Beginning with Mexico City, Alicia Argüelles has designed a program to prevent alcoholism and drug abuse in schools.
Alicia is a mother of two young children, and is married to a former alcoholic whom she met through Alcoholics Anonymous. Although she originally trained as a bilingual secretary and worked for over ten years in the Institute of Physics of the National University, she studied part-time for a degree in sociology at the National University of Mexico. She is completing her thesis in sociology in the social aspects of alcoholism in Mexico. Alicia has helped AA develop special programs for women in Mexico. Recognizing that the social problems women face are different from than those facing men, she maintains a special concern for women, even as she launches her school-based preventative program.
Alcoholics Anonymous has in many countries been the most effective program to help people addicted to alcohol in a sustained way. It uses the strength of a community to help people overcome what is largely, a social problem. Alicia is using many of AA’s successful curative techniques to launch a broad preventative program in schools. She is beginning by drawing in AA volunteers, by going into a number of Mexico City schools and helping the students understand the culture that leads to drinking and drug abuse; providing counseling, and simply letting them know where they can go for help. The problems seem to be getting significantly worse, with alcohol, drugs, and “glue” often coming together. Schools increasingly see the need to act and respond willingly Alicia’s service. Ultimately, she would like her program to become part of the curriculum of across Mexico. Although AA has long had a systematic program to reach alcoholics in prisons and hospitals, these again have a curative, not preventative, focus. Building in her experience with both these programs, Alicia hopes she’ll be able to gradually draw the institution of AA into this major new application of its techniques and national and global networks.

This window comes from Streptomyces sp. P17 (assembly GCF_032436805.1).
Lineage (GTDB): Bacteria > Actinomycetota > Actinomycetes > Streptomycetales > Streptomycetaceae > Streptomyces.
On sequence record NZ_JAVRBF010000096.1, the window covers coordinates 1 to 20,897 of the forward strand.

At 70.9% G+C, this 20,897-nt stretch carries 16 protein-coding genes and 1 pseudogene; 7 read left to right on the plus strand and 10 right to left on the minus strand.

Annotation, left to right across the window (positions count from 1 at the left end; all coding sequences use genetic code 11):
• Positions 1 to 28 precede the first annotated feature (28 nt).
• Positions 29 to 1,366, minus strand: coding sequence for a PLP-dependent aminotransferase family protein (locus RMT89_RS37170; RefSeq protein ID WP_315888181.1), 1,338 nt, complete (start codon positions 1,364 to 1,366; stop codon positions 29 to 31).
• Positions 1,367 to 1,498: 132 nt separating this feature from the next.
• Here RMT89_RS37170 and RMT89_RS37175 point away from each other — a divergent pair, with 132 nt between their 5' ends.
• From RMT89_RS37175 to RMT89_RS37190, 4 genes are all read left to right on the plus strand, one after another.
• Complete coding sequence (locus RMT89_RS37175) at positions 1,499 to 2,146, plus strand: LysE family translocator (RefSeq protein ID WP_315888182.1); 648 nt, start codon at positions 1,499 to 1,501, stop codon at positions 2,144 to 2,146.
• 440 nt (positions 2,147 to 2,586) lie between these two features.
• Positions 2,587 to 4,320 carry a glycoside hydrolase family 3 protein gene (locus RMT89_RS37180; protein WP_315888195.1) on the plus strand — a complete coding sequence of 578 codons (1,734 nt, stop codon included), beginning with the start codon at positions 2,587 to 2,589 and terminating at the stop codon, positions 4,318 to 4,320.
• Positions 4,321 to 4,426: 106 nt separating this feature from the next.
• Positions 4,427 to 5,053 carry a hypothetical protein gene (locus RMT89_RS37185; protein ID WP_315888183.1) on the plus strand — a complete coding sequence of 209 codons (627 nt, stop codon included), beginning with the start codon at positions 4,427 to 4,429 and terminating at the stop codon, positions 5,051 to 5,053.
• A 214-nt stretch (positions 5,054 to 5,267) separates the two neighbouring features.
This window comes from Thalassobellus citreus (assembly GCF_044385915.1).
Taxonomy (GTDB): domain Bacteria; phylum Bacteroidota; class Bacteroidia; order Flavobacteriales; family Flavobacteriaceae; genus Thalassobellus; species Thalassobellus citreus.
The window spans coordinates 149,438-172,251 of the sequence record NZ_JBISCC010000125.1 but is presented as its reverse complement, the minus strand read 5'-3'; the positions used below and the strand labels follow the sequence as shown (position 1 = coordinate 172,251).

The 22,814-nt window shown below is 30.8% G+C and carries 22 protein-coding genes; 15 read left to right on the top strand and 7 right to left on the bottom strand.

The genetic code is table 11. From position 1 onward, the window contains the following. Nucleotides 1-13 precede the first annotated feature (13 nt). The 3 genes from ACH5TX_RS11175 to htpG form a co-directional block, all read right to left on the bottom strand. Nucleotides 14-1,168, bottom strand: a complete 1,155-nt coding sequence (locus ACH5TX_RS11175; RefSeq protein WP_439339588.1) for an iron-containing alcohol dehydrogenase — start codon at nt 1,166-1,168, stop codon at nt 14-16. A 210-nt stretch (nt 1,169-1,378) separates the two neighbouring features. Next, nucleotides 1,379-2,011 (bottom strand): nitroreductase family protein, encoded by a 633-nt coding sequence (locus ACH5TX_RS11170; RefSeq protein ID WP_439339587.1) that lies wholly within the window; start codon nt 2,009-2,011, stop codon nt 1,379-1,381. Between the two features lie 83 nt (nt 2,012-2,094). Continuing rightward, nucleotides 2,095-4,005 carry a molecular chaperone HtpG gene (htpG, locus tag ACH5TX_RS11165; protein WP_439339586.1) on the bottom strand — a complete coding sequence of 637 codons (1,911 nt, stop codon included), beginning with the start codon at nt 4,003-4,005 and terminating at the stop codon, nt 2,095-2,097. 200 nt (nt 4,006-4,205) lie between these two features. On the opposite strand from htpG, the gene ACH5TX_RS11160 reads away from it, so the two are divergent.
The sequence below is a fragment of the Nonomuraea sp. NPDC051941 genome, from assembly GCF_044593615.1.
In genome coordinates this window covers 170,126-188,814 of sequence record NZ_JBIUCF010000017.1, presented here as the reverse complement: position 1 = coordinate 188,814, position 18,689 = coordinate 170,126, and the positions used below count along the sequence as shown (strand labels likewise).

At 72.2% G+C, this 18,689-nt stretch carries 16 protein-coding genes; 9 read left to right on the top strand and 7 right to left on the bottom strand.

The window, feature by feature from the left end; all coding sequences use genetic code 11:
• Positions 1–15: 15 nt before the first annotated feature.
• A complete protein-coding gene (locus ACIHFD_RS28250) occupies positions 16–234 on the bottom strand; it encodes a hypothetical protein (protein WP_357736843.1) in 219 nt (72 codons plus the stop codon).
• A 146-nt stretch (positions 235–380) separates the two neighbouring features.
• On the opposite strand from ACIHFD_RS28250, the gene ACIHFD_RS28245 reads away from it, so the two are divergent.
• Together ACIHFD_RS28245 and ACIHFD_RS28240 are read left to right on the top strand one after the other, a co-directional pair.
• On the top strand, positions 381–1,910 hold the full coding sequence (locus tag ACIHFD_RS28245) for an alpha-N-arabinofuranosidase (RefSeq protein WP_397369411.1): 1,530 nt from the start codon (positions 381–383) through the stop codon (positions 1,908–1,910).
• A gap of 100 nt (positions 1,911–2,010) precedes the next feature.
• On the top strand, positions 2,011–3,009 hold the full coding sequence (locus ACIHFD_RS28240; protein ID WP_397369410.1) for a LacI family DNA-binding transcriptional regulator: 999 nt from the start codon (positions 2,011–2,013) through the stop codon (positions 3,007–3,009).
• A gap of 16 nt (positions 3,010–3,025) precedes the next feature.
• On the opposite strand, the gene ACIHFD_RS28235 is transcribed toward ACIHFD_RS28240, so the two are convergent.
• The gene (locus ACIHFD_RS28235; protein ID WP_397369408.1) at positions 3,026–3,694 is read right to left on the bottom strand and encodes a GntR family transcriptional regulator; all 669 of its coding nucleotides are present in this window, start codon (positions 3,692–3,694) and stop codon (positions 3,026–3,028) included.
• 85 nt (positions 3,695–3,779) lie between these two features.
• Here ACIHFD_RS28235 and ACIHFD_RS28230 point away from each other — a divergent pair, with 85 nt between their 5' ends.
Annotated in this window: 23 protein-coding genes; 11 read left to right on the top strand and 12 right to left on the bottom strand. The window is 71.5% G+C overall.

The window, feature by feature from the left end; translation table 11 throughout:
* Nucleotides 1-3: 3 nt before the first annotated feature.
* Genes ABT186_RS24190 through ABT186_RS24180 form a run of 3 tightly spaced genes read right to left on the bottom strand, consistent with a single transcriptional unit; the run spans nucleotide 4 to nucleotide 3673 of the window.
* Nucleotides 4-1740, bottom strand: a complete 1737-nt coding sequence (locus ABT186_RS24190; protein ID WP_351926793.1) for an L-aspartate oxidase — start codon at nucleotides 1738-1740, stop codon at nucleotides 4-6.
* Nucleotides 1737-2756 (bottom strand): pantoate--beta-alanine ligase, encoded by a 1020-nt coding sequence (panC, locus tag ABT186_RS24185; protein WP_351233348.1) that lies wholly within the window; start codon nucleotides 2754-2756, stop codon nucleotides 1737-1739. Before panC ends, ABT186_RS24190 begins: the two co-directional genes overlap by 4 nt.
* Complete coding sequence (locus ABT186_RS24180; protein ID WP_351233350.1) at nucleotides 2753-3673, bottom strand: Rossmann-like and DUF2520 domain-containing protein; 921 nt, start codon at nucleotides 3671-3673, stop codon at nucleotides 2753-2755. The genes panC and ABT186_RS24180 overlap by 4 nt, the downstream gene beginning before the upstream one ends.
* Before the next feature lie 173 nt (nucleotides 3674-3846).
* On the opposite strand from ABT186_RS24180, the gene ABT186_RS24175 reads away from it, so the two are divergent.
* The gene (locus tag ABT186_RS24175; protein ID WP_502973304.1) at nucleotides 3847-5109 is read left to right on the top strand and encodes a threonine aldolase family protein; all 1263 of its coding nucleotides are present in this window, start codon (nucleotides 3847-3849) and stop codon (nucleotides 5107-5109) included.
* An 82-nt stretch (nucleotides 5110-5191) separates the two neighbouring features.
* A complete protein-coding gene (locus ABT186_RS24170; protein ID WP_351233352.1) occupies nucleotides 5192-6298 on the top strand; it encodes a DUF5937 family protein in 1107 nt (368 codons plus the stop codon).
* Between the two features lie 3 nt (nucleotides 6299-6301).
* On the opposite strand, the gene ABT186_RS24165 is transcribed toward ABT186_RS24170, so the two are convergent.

Everyone has an example; a sharply etched image of the impact addiction has had on someone they know. A gentle sixteen-year-old in one of Mexico City’s poor neighborhoods at a party; his glue bag always by him, who cannot protect himself from the simplest practical jokes because he has lost the capacity—perhaps a nephew who cannot stay in school. There are no reliable statistics in Mexico to report how many people or how addicted they are to which substances. However, no one doubts that the problem is serious and growing. Its spread is helped by all the familiar inducements of the sellers of alcohol and drugs, aggravated by the disruptive effects of Mexico’s precipitous urbanization of the last decades followed by the extraordinary stagnation, declining real income, and lack of jobs for young people in the 1980s.
During her fist year, Alicia will refine her approach by concentrating her work in the junior high schools in three delegations of the central zone of Mexico City. Working with statistics provided by the Ministries of Health and Education, her initial focus will be in the areas of the city with unusually high rates of alcoholism. Once Alicia has targeted the schools, she will organize her volunteer former alcoholics and former drug addicts to visit an average of two per week. Key to these visits is a conversation among the students and the visiting adults who talk openly in an AA-like context about how alcohol and/or drugs damaged their lives. The approach is frank and personal, an experience far removed from that of a clinical lecture on the subject. As she refines the program, Alicia will turn her energies to expand it. This is where her strategy to engage Alcoholics Anonymous, with its enormous national and international network, may prove decisive. If she can persuade AA to take up such a preventative program, she will harness their capacity to spread the model very quickly.